Business Consulting Leadership Uncategorized

3 Tips for Building Trust Circles & Improve Sales!

Kromkrathog FDP 2014
Kromkrathog FDP 2014

Has this ever happened to you? After you walk through the doors of a business or you call them and you are immediately surrounded or talking to a – perfectly groomed person with a smile planted across his face in greeting. Within two minutes they have talked non-stop and promised you everything, including the moon, if you purchase their product or service. You lift an eyebrow, and think to yourself… “Yeah, right!” If you are in sales, this is how you are viewed by your customer at times, your buyer is thinking “Yeah, right!” also.

There is no Trust Circle for them. The distrust between customer and salesman is a longstanding mixed emotion for most people on both sides. After all, they know you are wanting to make a buck off their purchase. Sure, they don’t mind you making a few dollars… everybody has to make a living… but heck, it would be nice if you were at least a little concerned about what their needs are too!

In reality… customers aren’t likely to buy from you unless they “Know” you, “Like” you, “Trust” you and “Believe” you will deliver on your commitments. There are a few easy steps that you can take to give them the confidence they need to take the plunge.

1. Testimonials, Customer references go a Long way!

The proof is in the pudding… No one can say that you deliver and make good on your promises like a satisfied customer. It pays to use customer testimonials. Now, we’re not talking about blindly pasting testimonials everywhere… a little business sense and organization will be helpful in making the most of them.

Choose testimonials that are specific and discuss about specific aspects of your processes and delivery. “Thank you so much for your hard work!” is wonderful, but “Thank you for spending 2 hours with me yesterday. Your personal attention is greatly appreciated.” says a lot more. Yeah, the reader knows that you are willing to take whatever time it takes to help them through the purchasing process.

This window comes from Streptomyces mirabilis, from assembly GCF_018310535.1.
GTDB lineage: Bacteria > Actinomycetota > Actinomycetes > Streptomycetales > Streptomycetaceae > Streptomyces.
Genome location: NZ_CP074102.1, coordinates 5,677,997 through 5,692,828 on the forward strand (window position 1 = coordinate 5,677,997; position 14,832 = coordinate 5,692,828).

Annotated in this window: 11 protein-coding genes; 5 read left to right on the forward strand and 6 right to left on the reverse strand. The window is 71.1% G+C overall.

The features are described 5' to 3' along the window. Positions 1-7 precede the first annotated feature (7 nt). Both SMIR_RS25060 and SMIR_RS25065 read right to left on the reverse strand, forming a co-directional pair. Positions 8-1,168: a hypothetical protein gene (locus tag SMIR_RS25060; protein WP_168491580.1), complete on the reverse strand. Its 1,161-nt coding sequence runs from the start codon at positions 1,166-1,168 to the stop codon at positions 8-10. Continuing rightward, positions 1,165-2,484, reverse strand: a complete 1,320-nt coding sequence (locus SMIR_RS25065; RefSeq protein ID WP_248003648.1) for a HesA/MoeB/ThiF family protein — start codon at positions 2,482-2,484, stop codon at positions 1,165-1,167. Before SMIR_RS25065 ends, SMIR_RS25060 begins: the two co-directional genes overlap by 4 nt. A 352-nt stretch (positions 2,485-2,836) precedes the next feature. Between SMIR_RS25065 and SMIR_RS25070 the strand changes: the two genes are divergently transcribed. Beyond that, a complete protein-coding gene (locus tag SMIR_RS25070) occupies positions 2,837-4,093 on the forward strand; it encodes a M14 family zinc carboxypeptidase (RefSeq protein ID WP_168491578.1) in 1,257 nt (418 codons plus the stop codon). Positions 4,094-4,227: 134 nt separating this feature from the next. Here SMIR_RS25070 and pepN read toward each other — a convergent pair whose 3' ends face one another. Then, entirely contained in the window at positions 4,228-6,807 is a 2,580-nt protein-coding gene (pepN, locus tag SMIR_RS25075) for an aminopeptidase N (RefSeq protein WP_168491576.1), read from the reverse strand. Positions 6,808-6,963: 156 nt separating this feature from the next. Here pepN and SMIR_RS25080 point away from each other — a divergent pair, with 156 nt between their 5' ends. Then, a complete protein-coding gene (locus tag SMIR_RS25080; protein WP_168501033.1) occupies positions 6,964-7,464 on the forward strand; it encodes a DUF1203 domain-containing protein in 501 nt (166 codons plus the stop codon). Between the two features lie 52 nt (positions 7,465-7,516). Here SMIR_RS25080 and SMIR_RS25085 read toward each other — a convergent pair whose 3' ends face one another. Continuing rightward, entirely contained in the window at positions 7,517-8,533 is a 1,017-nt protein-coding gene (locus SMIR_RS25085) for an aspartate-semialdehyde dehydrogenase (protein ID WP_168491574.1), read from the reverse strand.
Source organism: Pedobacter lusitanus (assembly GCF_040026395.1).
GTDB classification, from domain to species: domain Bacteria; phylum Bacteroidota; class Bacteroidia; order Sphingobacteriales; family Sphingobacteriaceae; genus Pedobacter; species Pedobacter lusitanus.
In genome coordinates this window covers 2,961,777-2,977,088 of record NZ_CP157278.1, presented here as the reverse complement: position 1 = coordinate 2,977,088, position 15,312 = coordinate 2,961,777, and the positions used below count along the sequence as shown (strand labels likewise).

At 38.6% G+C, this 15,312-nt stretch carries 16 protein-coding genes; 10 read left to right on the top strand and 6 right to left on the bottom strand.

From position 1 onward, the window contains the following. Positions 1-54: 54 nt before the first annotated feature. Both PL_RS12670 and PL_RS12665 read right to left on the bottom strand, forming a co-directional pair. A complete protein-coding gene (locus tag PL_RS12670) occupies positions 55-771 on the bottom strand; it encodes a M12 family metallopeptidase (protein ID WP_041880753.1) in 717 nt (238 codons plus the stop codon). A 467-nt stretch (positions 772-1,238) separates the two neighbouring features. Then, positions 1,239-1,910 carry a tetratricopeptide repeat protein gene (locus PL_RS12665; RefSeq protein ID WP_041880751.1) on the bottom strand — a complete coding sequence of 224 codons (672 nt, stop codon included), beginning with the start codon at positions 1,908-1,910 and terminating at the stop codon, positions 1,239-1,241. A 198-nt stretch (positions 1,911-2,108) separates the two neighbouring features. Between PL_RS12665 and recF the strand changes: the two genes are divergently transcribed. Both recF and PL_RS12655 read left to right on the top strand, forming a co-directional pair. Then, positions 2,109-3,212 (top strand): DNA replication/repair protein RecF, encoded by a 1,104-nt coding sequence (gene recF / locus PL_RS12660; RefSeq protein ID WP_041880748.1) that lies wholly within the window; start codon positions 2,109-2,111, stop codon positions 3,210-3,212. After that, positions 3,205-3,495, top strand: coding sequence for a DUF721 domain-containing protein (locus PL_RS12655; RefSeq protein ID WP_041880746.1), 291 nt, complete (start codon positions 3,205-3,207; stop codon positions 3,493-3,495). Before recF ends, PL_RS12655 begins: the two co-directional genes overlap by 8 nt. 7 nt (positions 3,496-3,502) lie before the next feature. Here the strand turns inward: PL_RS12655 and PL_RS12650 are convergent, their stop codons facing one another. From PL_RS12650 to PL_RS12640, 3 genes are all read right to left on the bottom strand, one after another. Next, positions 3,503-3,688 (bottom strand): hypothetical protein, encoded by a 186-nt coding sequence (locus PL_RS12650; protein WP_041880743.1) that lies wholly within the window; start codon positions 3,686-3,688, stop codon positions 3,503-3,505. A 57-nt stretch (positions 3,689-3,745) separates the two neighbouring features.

Be sure to get your customer’s permission to use their testimonial as part of your advertising campaign. While you’re at it, get as much personal information about them as you can. Their occupation, city, etc., create a more realistic appeal to their testimony. More importantly offer them a discount for their permission to use their name and testimonial. Don’t stop there, keep in touch with them at 6 months, 1 year, 18 months and 2 years with a brief card or phone call. Testimonials create a true dynamic trust circle.

2. Target your examples and claims

Know who your customers are and what they are looking for on a regular basis. Understand how you are providing value through your products or services. Specific references are more believable than vague, generic brags.

Generic messages like: “Order today! It’s Fast, Easy and Cheap!” sound weak and may even offend some. It sounds much better when you say… “Order Today! Take 2 Minutes to Fill Out Our 7 Step Order Form and Save 20% on Your Purchase!”

Play the numbers games, know how your customer perceives pricing. Many customers feel that even numbers are not real and possible inflated. They would much rather see odd number cents rather than whole numbers. The key is to be consistent in your approach. Trust is much easier to extend itself if the message is considered high value, high quality and consistent.

Don’t try to see a customer object Y when they really want and need object B. This breaks the trust circle because you are demonstrating that you know very little about them as a customer.

3. Always Be Realistic and Authentic

How do you react when you see a television ad for a product that says: Buy item A today and we will throw in these extra items worth $150. But the price for all this today is $19.95 and we’ll actually send you two of them. Quickly back to that “Yeah Right!” which literally destroys trust.

Don’t alienate customers with claims that sound too good to be true. Yeah, we all know the old saying that if it sounds too good to be true, it probably is. Being unrealistic cheapens or lessens your credibility and leaves the customers with a raised eyebrow.

Think of it this way… what is the worst thing that would happen if you do understate the benefits? When your customer finds out the truth, he’ll just be that much more satisfied! Marketers suggest that you under promise and over deliver to create the greatest customer satisfaction. This message has not changed in decades but it is even more important in our digitally connected social world.

Customers who know you, like you and trust you aren’t afraid to buy from you. That means higher sales numbers and greater profit. If you would like help developing a program of customers personas or benefit statements send me an email at